Nearly three months into the school year, tweaks continue to be made to accommodate a lack of bus drivers.

Any shortage isn't nearly as bad as it was a year ago, or even just a few months ago, but districts and bus contractors are operating on pretty thin ice and would still gladly welcome more drivers to their ranks.

"There's pockets where employment is better. Maybe it's harder to get a driver in one district than another," said Chloe Williams, president of the New Jersey School Bus Contractors Association.

The average age of a school bus driver has dipped a bit in the Garden State, Williams noted, as younger individuals fill spots left behind by older workers who hung up their keys for good during the coronavirus pandemic.

Hiring of drivers is "steadily improving" in the state, according to Williams. But getting students to school on time isn't as automatic these days as in past years. Some districts have been forced to shift their bell times in order to allow drivers to catch up on their routes.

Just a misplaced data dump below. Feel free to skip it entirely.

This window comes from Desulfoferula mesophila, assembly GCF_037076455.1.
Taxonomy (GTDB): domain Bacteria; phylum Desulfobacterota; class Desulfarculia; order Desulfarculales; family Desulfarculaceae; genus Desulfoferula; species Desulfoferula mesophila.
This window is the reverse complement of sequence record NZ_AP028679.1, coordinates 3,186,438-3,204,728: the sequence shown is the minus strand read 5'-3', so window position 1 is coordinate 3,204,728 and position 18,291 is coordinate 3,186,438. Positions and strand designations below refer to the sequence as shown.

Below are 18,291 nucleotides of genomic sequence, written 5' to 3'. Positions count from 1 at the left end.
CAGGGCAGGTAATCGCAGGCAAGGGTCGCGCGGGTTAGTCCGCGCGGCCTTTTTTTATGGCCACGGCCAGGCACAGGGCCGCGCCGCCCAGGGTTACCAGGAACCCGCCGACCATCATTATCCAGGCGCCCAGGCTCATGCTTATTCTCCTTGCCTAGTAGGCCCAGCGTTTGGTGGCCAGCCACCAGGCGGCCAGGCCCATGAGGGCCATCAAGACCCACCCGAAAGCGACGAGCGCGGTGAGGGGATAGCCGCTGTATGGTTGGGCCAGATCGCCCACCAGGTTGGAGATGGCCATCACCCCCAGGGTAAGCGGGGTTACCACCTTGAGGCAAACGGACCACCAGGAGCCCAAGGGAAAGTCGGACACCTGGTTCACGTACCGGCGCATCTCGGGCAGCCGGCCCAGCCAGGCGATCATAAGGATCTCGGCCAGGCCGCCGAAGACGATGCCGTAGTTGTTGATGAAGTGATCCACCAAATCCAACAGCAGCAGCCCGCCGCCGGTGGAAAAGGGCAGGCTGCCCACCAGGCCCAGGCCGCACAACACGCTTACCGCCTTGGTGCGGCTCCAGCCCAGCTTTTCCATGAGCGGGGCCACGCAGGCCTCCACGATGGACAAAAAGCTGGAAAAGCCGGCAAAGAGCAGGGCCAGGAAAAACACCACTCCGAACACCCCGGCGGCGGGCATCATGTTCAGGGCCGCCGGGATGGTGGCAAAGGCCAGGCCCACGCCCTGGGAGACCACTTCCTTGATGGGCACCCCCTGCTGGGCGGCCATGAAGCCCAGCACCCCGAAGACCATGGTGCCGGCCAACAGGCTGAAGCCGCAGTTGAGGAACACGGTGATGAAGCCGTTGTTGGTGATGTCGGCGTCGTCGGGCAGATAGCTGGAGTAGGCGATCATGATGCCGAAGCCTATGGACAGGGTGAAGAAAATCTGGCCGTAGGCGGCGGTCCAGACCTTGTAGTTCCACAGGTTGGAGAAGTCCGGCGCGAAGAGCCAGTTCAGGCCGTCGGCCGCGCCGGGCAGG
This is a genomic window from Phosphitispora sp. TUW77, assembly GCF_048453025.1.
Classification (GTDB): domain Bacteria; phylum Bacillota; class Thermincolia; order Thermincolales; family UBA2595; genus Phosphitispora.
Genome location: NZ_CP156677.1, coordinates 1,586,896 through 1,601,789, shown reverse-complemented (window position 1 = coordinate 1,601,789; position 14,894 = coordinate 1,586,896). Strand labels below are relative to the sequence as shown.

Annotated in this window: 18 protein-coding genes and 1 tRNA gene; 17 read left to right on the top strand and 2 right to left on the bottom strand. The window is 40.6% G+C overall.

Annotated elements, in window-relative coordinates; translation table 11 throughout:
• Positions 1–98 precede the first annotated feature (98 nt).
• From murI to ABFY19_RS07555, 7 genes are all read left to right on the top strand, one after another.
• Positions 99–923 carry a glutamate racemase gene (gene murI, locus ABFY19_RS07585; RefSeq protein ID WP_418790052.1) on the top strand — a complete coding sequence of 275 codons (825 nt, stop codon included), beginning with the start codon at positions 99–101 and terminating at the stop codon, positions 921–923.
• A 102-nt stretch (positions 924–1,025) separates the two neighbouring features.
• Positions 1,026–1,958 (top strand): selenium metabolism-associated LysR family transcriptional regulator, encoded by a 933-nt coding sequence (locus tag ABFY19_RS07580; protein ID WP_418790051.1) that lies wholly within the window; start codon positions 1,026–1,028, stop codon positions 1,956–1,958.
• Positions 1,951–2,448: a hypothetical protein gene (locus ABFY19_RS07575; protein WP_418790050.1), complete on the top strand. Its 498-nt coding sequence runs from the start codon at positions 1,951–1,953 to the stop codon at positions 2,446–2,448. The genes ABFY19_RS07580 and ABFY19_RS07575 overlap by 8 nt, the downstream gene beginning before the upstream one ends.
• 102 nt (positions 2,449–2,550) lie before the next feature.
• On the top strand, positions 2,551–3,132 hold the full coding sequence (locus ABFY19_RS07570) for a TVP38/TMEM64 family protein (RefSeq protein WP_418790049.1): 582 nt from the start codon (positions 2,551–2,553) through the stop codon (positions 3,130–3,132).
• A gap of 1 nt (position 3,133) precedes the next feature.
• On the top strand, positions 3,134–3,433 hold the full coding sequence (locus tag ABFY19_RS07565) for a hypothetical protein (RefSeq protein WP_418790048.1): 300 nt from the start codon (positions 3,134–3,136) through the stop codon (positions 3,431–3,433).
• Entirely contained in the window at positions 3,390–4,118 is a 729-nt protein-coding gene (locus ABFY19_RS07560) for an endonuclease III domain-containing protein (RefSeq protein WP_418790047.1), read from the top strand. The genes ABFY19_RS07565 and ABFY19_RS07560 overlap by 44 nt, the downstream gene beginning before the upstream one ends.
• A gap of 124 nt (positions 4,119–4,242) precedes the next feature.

Staff shortages throughout the employee spectrum, including drivers, remain significant, according to the New Jersey Association of School Administrators. Richard Bozza, executive director, said the association has formed a special committee that's investigating the problem and potential solutions.

To lessen the pressure of staffing, Deptford Township Public Schools started the 2022-2023 academic year by combining middle school and high school students on the same buses.

The idea resulted in traffic backups at the schools and it was scrapped.

The district is relying on external help this year but continues to search for applicants. On top of competitive pay, the district is offering bonuses to drivers who work 175 to 180 days of the school year.

"If one or two people are out sick, it's not the end of the world. But if you get three, four, five, you're kind of in a bad way," said Sal Randazzo, the district's coordinator of communications.

Dino Flammia is a reporter for New Jersey 101.5. You can reach him at

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